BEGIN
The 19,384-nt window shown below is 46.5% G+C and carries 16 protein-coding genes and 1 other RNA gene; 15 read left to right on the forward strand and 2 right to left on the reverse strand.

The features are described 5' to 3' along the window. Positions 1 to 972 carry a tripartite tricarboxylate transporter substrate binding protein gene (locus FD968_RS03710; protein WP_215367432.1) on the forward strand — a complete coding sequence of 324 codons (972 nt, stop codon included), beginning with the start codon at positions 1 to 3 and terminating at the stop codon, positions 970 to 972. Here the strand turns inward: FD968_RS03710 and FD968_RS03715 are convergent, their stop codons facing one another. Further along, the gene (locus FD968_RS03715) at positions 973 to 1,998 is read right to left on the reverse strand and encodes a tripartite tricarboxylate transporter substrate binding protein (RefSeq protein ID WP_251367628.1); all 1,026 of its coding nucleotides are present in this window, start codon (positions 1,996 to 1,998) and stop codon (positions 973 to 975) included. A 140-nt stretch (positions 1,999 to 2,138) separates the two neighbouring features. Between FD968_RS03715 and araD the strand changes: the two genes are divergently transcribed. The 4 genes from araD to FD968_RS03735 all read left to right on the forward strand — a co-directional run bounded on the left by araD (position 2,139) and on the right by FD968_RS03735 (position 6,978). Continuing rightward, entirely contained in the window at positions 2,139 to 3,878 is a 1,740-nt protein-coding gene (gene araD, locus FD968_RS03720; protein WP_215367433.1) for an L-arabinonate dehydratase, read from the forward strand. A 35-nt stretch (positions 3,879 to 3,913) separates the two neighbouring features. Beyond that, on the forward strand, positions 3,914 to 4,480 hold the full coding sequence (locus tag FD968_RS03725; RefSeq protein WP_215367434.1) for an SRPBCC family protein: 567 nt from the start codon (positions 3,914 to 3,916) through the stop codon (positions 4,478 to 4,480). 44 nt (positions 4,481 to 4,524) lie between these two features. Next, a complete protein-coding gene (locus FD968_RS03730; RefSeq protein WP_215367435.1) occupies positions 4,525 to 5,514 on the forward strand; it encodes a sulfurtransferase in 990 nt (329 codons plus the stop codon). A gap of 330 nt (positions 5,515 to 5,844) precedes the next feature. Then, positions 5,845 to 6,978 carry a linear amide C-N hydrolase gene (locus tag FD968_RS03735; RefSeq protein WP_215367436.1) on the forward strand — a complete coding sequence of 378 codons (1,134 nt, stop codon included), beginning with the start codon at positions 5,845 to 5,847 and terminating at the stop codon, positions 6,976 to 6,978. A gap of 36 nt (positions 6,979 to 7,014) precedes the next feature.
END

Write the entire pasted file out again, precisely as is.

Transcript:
The 19,384-nt window shown below is 46.5% G+C and carries 16 protein-coding genes and 1 other RNA gene; 15 read left to right on the forward strand and 2 right to left on the reverse strand.

The features are described 5' to 3' along the window. Positions 1 to 972 carry a tripartite tricarboxylate transporter substrate binding protein gene (locus FD968_RS03710; protein WP_215367432.1) on the forward strand — a complete coding sequence of 324 codons (972 nt, stop codon included), beginning with the start codon at positions 1 to 3 and terminating at the stop codon, positions 970 to 972. Here the strand turns inward: FD968_RS03710 and FD968_RS03715 are convergent, their stop codons facing one another. Further along, the gene (locus FD968_RS03715) at positions 973 to 1,998 is read right to left on the reverse strand and encodes a tripartite tricarboxylate transporter substrate binding protein (RefSeq protein ID WP_251367628.1); all 1,026 of its coding nucleotides are present in this window, start codon (positions 1,996 to 1,998) and stop codon (positions 973 to 975) included. A 140-nt stretch (positions 1,999 to 2,138) separates the two neighbouring features. Between FD968_RS03715 and araD the strand changes: the two genes are divergently transcribed. The 4 genes from araD to FD968_RS03735 all read left to right on the forward strand — a co-directional run bounded on the left by araD (position 2,139) and on the right by FD968_RS03735 (position 6,978). Continuing rightward, entirely contained in the window at positions 2,139 to 3,878 is a 1,740-nt protein-coding gene (gene araD, locus FD968_RS03720; protein WP_215367433.1) for an L-arabinonate dehydratase, read from the forward strand. A 35-nt stretch (positions 3,879 to 3,913) separates the two neighbouring features. Beyond that, on the forward strand, positions 3,914 to 4,480 hold the full coding sequence (locus tag FD968_RS03725; RefSeq protein WP_215367434.1) for an SRPBCC family protein: 567 nt from the start codon (positions 3,914 to 3,916) through the stop codon (positions 4,478 to 4,480). 44 nt (positions 4,481 to 4,524) lie between these two features. Next, a complete protein-coding gene (locus FD968_RS03730; RefSeq protein WP_215367435.1) occupies positions 4,525 to 5,514 on the forward strand; it encodes a sulfurtransferase in 990 nt (329 codons plus the stop codon). A gap of 330 nt (positions 5,515 to 5,844) precedes the next feature. Then, positions 5,845 to 6,978 carry a linear amide C-N hydrolase gene (locus tag FD968_RS03735; RefSeq protein WP_215367436.1) on the forward strand — a complete coding sequence of 378 codons (1,134 nt, stop codon included), beginning with the start codon at positions 5,845 to 5,847 and terminating at the stop codon, positions 6,976 to 6,978. A gap of 36 nt (positions 6,979 to 7,014) precedes the next feature.